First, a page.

What is a Virtual Field Trip?
A virtual field trip is the path learners will follow online to learn about a new place through pre-selected videos and websites. It provides the experience a field trip would provide without leaving the computer. Schools without endless field trip and activity funds should be able to take the students wherever they want to go without the hassle of buses and bagged lunches, and still leave them thrilled.
The best way to incorporate videos for classroom use and virtual field trips is by using them to solidify and enrich what students have already studied in class. Create a checklist of tasks for the students to accomplish that includes finding facts on their subject and answering pre-chosen questions. A scavenger hunt of clues within the virtual field trip or classroom video would also be appropriate and fun. Make sure you accommodate students with special needs during the videos by trying to arrange for either captions for students who might be hearing impaired or subtitles if necessary if the speakers on the video are not clear. For an assessment, have students write a journal entry on the video journey and what they learned from the more interactive experience.
Classroom teachers must be careful when showing videos in class when it comes to copyright laws. Classes can use videos for educational puposes one time without special permission from the copyright holder, but may not make or record any copies to use for other purposes. Movie licenses may be required for any non-educational movie being used as a reward, and in no way is it allowed to raise funds from the viewing of videos in the classroom.
Meeting Authors and Other Famous Folk
Another way to enjoy a virtual field trip is to use videos in the classroom to meet authors and illustrators. After doing an author study, for example a unit on Marc Brown’s "Arthur" series, students can watch an actual video of Marc Brown describing where his ideas came from and even the origin of the Arthur character. Other authors and illustrators included on the www.readingrockets.org/books/interviews site include Bill Martin Jr. of "Brown Bear, Brown Bear," and Megan McDonald’s "Judy Moody" series.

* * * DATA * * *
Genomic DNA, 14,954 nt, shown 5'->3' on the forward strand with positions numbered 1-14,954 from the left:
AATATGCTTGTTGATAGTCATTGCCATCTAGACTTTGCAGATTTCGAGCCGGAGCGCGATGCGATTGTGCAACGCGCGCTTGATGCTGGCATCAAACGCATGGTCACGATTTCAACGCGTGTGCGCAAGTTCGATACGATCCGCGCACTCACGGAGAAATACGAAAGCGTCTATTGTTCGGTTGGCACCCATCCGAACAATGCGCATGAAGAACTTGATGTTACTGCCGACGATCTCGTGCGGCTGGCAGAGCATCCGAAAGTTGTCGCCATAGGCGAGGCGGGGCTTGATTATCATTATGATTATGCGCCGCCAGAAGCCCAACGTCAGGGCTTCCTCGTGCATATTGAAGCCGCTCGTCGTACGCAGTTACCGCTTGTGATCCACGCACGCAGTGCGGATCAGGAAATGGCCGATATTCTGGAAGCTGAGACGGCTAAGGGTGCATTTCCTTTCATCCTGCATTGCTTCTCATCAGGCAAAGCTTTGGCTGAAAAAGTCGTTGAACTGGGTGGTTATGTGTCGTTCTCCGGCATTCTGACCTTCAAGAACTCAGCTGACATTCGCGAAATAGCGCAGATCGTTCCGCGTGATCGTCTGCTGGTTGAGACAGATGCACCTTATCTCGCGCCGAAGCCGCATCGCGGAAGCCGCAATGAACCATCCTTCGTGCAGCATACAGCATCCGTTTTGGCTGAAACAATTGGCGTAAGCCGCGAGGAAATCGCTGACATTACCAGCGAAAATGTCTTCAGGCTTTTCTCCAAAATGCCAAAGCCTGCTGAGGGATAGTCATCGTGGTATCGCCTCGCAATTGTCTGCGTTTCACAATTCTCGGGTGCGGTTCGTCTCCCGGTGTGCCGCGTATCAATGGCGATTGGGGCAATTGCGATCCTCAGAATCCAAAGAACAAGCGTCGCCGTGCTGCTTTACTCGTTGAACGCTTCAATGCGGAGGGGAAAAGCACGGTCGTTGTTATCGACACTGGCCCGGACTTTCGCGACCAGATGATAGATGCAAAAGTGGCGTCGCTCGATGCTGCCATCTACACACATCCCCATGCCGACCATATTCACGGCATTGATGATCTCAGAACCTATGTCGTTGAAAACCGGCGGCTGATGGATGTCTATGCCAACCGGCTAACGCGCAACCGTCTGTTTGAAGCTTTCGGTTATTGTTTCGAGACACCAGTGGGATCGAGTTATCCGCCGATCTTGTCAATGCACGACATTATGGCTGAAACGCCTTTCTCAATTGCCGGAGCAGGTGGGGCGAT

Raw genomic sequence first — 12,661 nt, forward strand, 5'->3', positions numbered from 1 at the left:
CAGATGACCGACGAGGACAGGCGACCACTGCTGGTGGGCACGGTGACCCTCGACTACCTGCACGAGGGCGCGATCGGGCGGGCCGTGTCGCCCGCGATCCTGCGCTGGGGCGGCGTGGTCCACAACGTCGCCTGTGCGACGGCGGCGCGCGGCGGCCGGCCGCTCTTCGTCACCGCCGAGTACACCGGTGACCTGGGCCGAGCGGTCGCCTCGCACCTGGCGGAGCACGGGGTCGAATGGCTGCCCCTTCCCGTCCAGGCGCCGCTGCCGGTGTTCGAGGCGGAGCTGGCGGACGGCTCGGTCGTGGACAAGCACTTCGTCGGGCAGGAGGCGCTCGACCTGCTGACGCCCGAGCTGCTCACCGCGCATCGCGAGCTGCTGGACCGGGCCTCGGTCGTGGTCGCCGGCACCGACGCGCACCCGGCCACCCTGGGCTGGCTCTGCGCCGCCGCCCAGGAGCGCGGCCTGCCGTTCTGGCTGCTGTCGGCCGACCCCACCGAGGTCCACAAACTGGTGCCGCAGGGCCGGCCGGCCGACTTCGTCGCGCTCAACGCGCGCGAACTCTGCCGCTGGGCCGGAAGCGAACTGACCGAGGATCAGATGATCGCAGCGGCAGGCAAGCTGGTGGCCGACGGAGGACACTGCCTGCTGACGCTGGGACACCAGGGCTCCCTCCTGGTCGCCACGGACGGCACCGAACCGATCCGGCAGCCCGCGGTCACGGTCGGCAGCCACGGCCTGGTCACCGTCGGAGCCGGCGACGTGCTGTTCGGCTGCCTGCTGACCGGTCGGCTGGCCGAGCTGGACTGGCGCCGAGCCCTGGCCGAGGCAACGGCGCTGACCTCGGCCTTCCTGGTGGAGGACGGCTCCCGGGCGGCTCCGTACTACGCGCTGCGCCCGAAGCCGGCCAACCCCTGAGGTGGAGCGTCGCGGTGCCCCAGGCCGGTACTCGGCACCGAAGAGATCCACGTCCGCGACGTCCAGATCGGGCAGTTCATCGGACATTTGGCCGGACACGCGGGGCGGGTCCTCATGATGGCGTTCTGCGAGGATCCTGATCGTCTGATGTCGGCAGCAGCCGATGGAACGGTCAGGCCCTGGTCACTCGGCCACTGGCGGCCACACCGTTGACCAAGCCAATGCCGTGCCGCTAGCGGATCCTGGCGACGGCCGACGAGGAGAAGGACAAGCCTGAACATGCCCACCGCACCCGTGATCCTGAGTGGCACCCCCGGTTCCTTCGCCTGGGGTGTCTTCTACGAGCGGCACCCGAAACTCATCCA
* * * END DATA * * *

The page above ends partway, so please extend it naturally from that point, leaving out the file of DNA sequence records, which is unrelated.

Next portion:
As an extension activity, students draft a list of questions they would ask the author if they met him or her in person. Whichever questions do not get answered can then be sent as a class letter or individual letters to the author.
Science Videos and Virtual Tours
The field of science is wide open to include videos and virtual tours for classroom use and is probably the easiest subject in which to integrate these tools. Many school districts also offer subscriptions to educational video sites for teachers and students to access. Some subscribe to services such as www.powervideos.com which features hundreds of educational videos tied directly to state curriculum standards.
KidZone Virtual Tours is great for agricultural and life science lessons. Kids can learn all about the farm and farm life directly from farmers and see them in action. In "The Story of Milk," Donna Kerr, farmer, tells about first-hand farm life and how delicious farm goods are grown, including the story of milk. See more of these ‘green’ videos at www.agclassroom.org/kids/tours.htm.
Other sources such as Tramline at www.tramline.com provide excellent prepared Virtual Field Trips, mostly on science including dinosaurs, Antarctica and other subjects as well. Tramline also offers teacher resource field trips. The ‘Baking Bread’ virtual tour is exceptional because it helps kids develop an understanding of scientific methods and research through watching how bread is made, an easy way to digest complex concepts.
One last great site for videos in the classroom and virtual field trips is Visit City Hall https://www.hud.gov/kids/ch/ch3_frnt3.html in which students can tour places like the library or City Hall. Some students may not have the opportunity to visit these places outside of school, and with school budgets being tight, maybe not there either. But through virtual field trips and videos in the classroom, all students will have equal access to almost anywhere in the world.
When looking for videos for classroom use, make sure to enlist the help of your school or local librarian. Even if you find that they do not have exactly what you are looking for, they can lead you in the right direction. This also helps them prepare orders and requests to get the materials you desire for future use. As long as you can relate the content of the video to the skills being taught in class and are not in violation of copyright law, you should be able to use videos in the classroom.